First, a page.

Why is our biblical heritage not common sense anymore in our European societies?
There is of course a lot that we need to unpack. But at the risk of oversimplifying, I would say that it has to do with the way that the European society has developed under the influence of the Enlightenment. The Enlightenment, among many positive developments, has brought in an alternative eschatology. Basically, you either have faith in a Jesus who is the pinnacle of history, or you see the enlightened mind, and the ability to understand and trust your own understanding, as the pinnacle of human history. You cannot have both. I think that the Enlightenment does play to our human nature, as we like to be elevated to a point where “We are Gods”. We want to decide for ourselves, with nobody forcing us to do anything. It is very easy for us to lose sight of this post-fall reality: If we can possibly erase the influence of the God of the universe, to whom, at the end of the day, humanity is answerable, we will. I think even those who want to call themselves followers of Jesus sometimes prefer to do this, even though we may have made a commitment. We do prefer to have our own freedom and decision-making powers. And so, in my view, over the years there has been a movement to minimize the influence of Christianity.
What is the different experience throughout Europe in the preservation of our common biblical heritage – especially the differences between Western and Eastern European countries?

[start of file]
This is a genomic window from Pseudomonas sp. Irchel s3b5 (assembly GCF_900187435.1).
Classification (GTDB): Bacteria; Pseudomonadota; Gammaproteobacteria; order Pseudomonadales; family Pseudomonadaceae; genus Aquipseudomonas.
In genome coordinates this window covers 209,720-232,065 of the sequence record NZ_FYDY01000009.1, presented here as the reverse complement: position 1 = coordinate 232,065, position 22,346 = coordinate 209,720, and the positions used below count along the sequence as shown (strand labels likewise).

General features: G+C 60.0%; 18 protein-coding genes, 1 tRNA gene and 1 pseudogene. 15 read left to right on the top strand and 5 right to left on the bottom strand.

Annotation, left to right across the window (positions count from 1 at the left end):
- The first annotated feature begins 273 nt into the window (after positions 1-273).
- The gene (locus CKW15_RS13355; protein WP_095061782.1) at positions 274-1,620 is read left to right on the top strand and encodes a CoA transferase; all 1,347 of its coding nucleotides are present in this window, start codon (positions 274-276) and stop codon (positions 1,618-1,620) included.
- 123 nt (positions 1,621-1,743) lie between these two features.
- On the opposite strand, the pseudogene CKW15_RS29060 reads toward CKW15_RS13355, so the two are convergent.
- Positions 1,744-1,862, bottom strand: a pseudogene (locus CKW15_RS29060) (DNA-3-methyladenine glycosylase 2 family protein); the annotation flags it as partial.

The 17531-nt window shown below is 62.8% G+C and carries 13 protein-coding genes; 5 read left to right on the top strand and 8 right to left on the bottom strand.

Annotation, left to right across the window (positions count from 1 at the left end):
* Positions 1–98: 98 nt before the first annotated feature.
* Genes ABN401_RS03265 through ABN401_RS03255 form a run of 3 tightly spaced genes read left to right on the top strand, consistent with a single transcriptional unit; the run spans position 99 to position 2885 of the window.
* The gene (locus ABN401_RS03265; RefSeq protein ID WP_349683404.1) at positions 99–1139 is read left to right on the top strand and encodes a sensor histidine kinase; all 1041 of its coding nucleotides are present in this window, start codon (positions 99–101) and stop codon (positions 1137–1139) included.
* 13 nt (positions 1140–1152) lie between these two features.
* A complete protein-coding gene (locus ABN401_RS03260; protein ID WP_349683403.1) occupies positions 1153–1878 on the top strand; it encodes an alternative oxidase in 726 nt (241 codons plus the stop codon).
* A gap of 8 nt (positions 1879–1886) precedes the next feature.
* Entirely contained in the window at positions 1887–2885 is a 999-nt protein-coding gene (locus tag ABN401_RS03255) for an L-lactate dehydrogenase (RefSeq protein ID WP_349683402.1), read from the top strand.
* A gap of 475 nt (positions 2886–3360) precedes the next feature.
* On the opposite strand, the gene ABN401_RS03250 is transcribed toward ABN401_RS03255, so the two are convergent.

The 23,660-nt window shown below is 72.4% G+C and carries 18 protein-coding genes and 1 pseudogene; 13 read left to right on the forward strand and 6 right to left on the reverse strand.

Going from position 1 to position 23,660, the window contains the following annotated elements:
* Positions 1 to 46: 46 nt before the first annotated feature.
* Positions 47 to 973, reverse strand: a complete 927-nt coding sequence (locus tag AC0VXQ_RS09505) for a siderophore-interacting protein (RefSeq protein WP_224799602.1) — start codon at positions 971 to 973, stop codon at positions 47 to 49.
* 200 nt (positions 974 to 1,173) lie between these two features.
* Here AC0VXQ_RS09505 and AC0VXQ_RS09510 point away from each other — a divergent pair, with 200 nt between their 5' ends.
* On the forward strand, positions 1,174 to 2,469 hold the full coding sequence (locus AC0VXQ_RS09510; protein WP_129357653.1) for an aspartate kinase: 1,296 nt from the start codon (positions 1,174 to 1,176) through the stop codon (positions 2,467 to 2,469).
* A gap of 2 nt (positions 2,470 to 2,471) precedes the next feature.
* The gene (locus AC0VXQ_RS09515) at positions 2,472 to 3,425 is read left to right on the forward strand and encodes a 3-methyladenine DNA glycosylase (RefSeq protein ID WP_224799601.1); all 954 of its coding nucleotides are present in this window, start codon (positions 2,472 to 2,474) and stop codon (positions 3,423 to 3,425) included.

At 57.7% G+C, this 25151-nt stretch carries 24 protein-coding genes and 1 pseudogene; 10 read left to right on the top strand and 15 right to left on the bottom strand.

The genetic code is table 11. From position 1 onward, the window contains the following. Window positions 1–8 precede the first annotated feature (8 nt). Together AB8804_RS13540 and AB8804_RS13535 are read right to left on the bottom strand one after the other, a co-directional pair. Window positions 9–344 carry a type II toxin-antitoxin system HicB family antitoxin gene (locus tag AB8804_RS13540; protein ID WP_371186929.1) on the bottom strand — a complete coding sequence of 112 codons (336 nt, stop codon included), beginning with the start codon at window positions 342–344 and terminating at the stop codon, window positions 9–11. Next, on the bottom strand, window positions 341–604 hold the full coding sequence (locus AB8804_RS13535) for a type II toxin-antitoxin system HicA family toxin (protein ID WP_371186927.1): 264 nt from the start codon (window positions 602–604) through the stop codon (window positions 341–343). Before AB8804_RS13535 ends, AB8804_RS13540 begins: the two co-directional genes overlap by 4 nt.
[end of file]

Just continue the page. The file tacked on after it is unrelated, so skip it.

I remember, a few years ago, there was a discussion in Germany whether Islam was a part of German culture. It was one of those moments in which I noticed a strong public reaction. I really do not want to go into political issues now, but it is clear to me that today the whole conversation is very much ideological. But I do think that once an alternative understanding of history is put in front of people, in some societies people will say “No, but we are a Christian country!”. Certainly, this is true of Germany or Austria and some other Central and Western European countries – here it is mainly an issue of culture. Whatever that means in practical, political terms is a completely different conversation. Nevertheless, there seems to be a common cultural understanding of the societal roots, whether one has living faith or not. Many ‘Europeans’ would still consider themselves historically and culturally more Christian than not-Christian.